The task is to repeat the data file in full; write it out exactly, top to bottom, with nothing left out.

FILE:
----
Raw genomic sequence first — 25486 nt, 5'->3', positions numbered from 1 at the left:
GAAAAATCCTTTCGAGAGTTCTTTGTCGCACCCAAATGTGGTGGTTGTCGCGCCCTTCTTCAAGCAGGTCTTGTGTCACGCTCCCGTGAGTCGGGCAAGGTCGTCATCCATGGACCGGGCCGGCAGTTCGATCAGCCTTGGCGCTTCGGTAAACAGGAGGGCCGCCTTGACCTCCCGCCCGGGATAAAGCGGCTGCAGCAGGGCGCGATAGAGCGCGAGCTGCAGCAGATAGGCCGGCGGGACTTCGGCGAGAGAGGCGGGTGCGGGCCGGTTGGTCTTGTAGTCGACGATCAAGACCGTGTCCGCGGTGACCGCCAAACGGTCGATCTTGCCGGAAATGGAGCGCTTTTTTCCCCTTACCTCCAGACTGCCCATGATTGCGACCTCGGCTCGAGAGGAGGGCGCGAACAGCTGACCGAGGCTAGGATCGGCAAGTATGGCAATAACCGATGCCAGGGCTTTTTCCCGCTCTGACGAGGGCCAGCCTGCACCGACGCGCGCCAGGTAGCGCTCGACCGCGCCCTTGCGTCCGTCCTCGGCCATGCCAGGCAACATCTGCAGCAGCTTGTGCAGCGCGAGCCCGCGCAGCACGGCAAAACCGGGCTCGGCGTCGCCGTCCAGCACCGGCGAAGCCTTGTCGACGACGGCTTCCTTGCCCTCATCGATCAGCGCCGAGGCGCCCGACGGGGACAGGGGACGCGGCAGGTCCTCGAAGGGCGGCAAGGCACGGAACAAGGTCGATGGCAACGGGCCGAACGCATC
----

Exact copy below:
Raw genomic sequence first — 25486 nt, 5'->3', positions numbered from 1 at the left:
GAAAAATCCTTTCGAGAGTTCTTTGTCGCACCCAAATGTGGTGGTTGTCGCGCCCTTCTTCAAGCAGGTCTTGTGTCACGCTCCCGTGAGTCGGGCAAGGTCGTCATCCATGGACCGGGCCGGCAGTTCGATCAGCCTTGGCGCTTCGGTAAACAGGAGGGCCGCCTTGACCTCCCGCCCGGGATAAAGCGGCTGCAGCAGGGCGCGATAGAGCGCGAGCTGCAGCAGATAGGCCGGCGGGACTTCGGCGAGAGAGGCGGGTGCGGGCCGGTTGGTCTTGTAGTCGACGATCAAGACCGTGTCCGCGGTGACCGCCAAACGGTCGATCTTGCCGGAAATGGAGCGCTTTTTTCCCCTTACCTCCAGACTGCCCATGATTGCGACCTCGGCTCGAGAGGAGGGCGCGAACAGCTGACCGAGGCTAGGATCGGCAAGTATGGCAATAACCGATGCCAGGGCTTTTTCCCGCTCTGACGAGGGCCAGCCTGCACCGACGCGCGCCAGGTAGCGCTCGACCGCGCCCTTGCGTCCGTCCTCGGCCATGCCAGGCAACATCTGCAGCAGCTTGTGCAGCGCGAGCCCGCGCAGCACGGCAAAACCGGGCTCGGCGTCGCCGTCCAGCACCGGCGAAGCCTTGTCGACGACGGCTTCCTTGCCCTCATCGATCAGCGCCGAGGCGCCCGACGGGGACAGGGGACGCGGCAGGTCCTCGAAGGGCGGCAAGGCACGGAACAAGGTCGATGGCAACGGGCCGAACGCATC